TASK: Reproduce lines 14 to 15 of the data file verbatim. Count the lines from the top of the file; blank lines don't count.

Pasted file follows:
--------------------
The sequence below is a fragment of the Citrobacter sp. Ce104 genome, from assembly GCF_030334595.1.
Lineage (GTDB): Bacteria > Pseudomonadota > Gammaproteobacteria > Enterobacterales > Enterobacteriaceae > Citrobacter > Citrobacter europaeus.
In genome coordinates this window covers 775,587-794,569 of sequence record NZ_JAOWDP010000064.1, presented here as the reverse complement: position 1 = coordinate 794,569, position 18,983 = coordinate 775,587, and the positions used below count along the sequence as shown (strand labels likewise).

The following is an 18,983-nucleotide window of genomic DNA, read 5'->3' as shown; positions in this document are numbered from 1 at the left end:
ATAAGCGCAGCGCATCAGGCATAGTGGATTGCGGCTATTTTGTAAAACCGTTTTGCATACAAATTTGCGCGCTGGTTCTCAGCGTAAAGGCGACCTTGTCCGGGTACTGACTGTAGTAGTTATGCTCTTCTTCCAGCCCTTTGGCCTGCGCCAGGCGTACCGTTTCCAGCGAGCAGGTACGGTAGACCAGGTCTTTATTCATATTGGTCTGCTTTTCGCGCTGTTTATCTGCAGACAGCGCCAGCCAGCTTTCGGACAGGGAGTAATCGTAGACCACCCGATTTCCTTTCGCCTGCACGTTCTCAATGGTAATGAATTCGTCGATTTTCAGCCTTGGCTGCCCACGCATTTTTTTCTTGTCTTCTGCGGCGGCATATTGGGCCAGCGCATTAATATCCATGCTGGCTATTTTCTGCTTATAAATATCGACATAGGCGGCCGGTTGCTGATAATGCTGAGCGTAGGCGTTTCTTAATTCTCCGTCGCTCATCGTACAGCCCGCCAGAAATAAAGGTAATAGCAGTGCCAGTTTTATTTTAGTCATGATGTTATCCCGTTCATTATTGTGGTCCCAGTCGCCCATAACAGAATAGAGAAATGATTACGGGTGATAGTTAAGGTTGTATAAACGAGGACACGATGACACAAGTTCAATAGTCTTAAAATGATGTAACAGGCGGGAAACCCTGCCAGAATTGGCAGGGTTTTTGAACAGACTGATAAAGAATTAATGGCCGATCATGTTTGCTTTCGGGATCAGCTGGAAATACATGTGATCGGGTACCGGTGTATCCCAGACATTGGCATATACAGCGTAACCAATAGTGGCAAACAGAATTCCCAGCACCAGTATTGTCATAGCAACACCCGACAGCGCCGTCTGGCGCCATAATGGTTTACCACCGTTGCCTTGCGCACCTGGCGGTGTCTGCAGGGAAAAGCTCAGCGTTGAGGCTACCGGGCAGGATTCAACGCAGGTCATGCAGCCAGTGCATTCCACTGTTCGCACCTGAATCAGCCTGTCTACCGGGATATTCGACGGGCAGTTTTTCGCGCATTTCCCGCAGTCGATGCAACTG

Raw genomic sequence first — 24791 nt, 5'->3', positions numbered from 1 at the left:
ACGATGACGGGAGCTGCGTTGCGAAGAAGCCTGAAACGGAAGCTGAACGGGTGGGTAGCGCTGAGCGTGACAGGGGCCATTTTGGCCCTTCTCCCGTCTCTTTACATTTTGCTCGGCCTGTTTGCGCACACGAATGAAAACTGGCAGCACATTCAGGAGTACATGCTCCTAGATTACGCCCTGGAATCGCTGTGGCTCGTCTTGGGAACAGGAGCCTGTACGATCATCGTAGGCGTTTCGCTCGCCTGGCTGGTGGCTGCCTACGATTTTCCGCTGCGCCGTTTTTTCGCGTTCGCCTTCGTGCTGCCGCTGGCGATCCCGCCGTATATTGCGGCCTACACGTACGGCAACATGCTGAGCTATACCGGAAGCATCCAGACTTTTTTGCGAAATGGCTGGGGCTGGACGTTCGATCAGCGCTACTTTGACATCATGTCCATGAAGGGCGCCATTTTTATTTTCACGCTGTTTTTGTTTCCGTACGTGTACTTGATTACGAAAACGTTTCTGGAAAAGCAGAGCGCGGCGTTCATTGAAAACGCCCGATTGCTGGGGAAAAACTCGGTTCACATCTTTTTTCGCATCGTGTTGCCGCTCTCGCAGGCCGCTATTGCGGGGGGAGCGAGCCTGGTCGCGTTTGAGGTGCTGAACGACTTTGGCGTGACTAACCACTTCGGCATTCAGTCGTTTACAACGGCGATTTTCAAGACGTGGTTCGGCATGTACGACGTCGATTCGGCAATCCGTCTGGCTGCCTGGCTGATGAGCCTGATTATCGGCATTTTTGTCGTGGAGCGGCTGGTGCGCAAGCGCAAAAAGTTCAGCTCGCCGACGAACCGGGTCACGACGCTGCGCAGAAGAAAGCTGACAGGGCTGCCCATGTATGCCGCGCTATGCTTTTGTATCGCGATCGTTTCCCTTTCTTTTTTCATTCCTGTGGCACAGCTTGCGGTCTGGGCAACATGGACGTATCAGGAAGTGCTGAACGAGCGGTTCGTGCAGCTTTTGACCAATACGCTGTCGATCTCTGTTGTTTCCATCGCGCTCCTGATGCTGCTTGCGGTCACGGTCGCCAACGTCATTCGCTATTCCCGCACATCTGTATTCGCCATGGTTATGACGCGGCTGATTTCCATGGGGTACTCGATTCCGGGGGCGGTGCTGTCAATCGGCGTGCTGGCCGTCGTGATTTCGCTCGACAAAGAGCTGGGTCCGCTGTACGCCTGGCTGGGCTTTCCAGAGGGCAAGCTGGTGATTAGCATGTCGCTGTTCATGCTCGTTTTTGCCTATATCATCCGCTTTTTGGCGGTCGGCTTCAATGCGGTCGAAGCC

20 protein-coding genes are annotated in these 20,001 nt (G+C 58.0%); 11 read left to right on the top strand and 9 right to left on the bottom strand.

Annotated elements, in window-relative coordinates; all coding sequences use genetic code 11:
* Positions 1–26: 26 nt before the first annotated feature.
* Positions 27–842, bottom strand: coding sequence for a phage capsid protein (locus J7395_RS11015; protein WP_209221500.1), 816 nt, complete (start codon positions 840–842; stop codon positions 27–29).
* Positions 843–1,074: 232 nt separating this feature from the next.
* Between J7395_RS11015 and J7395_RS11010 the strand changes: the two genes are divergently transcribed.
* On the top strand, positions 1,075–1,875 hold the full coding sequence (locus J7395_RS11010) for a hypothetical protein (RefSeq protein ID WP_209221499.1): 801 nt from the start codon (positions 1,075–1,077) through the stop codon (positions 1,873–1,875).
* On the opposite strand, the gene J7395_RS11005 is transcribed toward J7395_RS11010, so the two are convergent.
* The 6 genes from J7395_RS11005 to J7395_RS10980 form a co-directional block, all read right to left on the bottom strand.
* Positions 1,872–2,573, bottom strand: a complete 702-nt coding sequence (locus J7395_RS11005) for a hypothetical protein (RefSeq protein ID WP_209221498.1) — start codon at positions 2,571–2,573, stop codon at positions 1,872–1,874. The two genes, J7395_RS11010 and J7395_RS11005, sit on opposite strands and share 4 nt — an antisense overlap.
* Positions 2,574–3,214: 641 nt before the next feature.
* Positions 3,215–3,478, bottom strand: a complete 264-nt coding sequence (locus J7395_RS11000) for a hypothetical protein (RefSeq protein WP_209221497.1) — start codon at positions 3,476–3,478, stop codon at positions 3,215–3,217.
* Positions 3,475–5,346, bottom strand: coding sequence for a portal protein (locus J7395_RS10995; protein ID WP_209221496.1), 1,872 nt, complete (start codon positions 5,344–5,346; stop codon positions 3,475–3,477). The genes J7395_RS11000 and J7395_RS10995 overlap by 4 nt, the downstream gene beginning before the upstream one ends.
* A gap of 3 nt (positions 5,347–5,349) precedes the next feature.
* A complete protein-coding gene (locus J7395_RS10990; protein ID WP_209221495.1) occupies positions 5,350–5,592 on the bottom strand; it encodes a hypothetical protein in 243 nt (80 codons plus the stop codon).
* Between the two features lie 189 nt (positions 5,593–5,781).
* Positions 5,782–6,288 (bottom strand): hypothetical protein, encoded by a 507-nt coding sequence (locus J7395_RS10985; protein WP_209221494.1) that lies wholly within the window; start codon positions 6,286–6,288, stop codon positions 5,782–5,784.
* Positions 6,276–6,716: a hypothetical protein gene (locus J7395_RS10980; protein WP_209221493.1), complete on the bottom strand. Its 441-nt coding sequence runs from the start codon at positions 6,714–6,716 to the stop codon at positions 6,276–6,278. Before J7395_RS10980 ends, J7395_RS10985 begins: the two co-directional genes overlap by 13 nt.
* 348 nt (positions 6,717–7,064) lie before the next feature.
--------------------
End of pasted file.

* On the top strand, positions 1,075–1,875 hold the full coding sequence (locus J7395_RS11010) for a hypothetical protein (RefSeq protein ID WP_209221499.1): 801 nt from the start codon (positions 1,075–1,077) through the stop codon (positions 1,873–1,875).
* On the opposite strand, the gene J7395_RS11005 is transcribed toward J7395_RS11010, so the two are convergent.